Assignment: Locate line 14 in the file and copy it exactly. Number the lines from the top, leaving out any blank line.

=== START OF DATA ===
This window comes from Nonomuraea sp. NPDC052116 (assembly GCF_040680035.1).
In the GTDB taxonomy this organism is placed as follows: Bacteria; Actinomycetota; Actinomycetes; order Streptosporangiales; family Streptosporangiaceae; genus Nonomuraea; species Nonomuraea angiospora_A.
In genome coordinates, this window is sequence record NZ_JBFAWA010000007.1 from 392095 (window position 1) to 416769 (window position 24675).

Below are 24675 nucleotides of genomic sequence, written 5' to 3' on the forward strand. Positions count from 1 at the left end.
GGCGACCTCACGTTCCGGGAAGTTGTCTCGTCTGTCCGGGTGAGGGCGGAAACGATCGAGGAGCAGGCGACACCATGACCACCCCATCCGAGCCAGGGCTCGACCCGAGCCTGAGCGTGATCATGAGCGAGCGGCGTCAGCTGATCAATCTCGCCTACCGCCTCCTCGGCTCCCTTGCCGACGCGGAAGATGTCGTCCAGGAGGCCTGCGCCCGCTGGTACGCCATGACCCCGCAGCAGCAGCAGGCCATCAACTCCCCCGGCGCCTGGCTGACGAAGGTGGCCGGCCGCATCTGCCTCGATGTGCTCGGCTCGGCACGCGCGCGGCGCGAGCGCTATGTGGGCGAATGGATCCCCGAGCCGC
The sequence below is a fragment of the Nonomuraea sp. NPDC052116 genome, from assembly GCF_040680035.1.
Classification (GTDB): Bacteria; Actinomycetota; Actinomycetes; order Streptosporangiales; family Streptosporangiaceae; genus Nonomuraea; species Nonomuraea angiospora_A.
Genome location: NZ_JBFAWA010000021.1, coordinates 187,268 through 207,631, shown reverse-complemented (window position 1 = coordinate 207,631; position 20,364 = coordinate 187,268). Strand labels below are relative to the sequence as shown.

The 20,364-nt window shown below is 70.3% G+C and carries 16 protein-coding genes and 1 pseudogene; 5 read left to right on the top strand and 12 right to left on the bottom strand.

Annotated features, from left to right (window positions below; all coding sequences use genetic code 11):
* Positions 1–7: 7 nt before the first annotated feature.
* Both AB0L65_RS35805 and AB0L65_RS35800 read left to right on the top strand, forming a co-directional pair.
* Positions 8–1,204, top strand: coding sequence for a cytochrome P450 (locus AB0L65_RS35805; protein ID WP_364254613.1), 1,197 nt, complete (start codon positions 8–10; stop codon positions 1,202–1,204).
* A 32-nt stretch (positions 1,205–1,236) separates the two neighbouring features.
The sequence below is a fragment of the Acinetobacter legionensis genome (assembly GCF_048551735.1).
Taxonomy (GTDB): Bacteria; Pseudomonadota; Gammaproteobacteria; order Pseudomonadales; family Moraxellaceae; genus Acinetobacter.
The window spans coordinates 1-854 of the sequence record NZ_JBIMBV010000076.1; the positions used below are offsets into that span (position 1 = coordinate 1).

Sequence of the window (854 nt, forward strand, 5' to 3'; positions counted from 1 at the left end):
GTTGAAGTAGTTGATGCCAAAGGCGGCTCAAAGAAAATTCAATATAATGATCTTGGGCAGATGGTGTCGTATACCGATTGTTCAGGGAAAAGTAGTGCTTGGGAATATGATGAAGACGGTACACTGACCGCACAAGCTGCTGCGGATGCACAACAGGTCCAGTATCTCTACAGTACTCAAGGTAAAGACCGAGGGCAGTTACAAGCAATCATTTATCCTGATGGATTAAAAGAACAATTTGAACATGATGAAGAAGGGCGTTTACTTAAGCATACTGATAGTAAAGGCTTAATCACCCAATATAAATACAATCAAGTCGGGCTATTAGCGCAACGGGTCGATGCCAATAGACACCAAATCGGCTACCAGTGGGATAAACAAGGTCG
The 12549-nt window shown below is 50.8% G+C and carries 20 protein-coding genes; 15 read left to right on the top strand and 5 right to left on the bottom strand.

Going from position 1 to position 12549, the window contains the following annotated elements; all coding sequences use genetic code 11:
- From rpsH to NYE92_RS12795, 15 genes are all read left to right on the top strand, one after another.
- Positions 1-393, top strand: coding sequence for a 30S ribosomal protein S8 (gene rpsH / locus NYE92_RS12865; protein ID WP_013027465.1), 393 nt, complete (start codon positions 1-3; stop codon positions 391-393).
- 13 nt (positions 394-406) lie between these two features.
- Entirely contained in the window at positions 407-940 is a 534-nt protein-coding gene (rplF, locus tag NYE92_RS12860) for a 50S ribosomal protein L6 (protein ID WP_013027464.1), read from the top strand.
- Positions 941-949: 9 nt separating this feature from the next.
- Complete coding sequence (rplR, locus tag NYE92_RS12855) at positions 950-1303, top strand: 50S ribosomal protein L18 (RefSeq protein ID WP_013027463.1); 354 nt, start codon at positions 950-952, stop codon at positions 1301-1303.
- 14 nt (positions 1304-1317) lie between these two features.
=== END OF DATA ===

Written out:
* A 32-nt stretch (positions 1,205–1,236) separates the two neighbouring features.